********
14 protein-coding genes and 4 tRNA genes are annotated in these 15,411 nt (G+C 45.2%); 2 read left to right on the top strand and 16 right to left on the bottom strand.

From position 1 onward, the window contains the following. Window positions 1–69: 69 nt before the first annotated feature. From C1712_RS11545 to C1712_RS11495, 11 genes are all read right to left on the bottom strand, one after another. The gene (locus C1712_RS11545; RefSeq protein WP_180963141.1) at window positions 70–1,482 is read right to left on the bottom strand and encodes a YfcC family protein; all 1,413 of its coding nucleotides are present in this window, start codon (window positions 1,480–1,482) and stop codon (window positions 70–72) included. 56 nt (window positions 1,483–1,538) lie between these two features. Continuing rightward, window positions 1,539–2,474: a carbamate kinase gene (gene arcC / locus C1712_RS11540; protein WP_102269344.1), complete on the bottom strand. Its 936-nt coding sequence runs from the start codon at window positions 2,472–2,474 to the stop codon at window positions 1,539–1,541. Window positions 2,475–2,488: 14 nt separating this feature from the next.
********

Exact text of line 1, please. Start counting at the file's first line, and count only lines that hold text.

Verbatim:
14 protein-coding genes and 4 tRNA genes are annotated in these 15,411 nt (G+C 45.2%); 2 read left to right on the top strand and 16 right to left on the bottom strand.